Written submission from The Association of the British Pharmaceutical Industry


ABPI Response to the International Trade Committee Inquiry on

UK-India Trade Negotiations

10 February 2022


About the ABPI

The ABPI welcomes the opportunity to submit this evidence to the House of Commons International Trade Committee inquiry on UK-India trade negotiations.

The ABPI exists to make the UK the best place in the world to research, develop and use new medicines and vaccines. We represent companies of all sizes who invest in discovering the medicines of the future.

Our members supply cutting edge treatments that improve and save the lives of millions of people. We work in partnership with Government and the NHS so patients can get new treatments faster and the NHS can plan how much it spends on medicines.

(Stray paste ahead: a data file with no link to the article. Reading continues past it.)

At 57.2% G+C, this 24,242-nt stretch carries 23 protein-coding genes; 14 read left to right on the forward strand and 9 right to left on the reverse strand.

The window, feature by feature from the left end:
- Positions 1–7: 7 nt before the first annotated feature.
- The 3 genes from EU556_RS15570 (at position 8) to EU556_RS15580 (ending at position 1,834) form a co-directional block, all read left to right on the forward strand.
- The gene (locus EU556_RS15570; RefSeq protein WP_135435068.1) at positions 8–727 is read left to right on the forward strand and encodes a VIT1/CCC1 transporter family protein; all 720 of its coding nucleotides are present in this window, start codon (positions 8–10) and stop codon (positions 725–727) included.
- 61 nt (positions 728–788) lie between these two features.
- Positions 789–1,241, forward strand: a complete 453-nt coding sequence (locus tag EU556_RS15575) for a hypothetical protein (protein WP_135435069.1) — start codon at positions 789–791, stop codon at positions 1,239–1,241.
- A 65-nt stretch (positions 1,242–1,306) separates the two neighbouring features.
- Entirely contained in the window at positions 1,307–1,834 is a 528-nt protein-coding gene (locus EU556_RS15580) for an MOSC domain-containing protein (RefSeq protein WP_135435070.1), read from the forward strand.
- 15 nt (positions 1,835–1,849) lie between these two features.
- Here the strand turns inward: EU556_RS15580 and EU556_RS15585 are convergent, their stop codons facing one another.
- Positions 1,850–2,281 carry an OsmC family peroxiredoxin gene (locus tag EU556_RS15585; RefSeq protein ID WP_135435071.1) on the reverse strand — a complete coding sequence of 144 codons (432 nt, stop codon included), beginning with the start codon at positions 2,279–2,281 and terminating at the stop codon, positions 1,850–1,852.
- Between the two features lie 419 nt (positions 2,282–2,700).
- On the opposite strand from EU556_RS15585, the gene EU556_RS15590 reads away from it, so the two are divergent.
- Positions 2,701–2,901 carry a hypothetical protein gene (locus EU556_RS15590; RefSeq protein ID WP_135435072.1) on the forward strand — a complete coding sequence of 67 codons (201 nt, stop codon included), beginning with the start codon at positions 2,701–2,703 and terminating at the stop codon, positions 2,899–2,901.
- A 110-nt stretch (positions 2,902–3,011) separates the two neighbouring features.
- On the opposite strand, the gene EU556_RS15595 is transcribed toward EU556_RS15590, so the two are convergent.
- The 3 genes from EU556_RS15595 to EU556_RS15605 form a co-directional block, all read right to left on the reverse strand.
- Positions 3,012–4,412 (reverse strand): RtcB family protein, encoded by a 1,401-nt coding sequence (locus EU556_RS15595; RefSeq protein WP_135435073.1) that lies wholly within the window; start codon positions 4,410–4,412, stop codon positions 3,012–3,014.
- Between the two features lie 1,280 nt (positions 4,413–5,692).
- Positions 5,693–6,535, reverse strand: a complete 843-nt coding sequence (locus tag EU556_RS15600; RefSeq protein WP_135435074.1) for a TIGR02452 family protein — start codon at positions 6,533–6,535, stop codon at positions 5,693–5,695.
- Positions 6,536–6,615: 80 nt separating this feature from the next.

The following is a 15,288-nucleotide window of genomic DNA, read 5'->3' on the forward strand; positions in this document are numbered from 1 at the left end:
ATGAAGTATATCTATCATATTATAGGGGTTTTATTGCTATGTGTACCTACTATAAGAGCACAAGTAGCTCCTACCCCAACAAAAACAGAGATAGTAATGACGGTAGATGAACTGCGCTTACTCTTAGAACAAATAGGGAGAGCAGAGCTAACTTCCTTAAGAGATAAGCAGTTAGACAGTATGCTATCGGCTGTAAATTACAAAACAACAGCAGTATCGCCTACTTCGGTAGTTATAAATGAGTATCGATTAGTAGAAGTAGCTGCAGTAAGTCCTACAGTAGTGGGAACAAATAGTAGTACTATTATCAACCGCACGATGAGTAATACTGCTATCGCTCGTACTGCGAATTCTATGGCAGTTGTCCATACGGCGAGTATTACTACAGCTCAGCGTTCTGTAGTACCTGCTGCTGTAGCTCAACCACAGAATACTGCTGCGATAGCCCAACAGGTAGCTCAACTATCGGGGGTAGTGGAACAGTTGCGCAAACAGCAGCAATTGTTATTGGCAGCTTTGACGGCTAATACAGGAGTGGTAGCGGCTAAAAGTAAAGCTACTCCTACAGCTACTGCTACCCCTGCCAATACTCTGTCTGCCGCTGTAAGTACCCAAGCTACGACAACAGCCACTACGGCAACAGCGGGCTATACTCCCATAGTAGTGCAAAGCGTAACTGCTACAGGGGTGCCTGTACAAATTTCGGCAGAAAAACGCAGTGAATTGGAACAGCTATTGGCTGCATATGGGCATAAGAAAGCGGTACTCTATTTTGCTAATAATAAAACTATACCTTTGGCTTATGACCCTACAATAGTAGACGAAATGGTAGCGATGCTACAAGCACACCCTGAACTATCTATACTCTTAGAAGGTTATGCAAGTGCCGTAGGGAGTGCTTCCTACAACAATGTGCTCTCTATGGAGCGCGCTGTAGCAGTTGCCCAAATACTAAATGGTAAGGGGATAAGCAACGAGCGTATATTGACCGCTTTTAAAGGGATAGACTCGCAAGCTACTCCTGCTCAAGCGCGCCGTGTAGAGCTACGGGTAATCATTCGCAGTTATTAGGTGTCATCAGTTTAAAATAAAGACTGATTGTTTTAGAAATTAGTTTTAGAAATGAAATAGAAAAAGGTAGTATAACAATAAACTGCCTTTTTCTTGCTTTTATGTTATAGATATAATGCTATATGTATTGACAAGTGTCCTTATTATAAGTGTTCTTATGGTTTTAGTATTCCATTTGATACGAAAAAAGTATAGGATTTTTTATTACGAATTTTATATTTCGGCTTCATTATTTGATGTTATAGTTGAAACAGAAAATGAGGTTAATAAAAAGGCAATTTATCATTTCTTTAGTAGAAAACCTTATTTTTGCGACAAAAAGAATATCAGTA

Every day, we partner with organisations in the life sciences community and beyond to transform lives across the UK.


Q1. How adequately has the Government undertaken public consultation in formulating its strategic approach / negotiating objectives?

1.1  As the UK seeks to negotiate a range of trade agreements, it is important that robust public consultation is in place that supports the Government to identify the right priorities for the UK’s trade agenda.  To date, the Government’s consultation process has worked well. However, it is worth noting that with the volume of consultations published, further consideration to the timing of their publication could allow respondents the maximum opportunity to provide comprehensive responses, with appropriate evidence. This is particularly important for trade associations as consultation with member companies is critical in providing the most accurate response possible.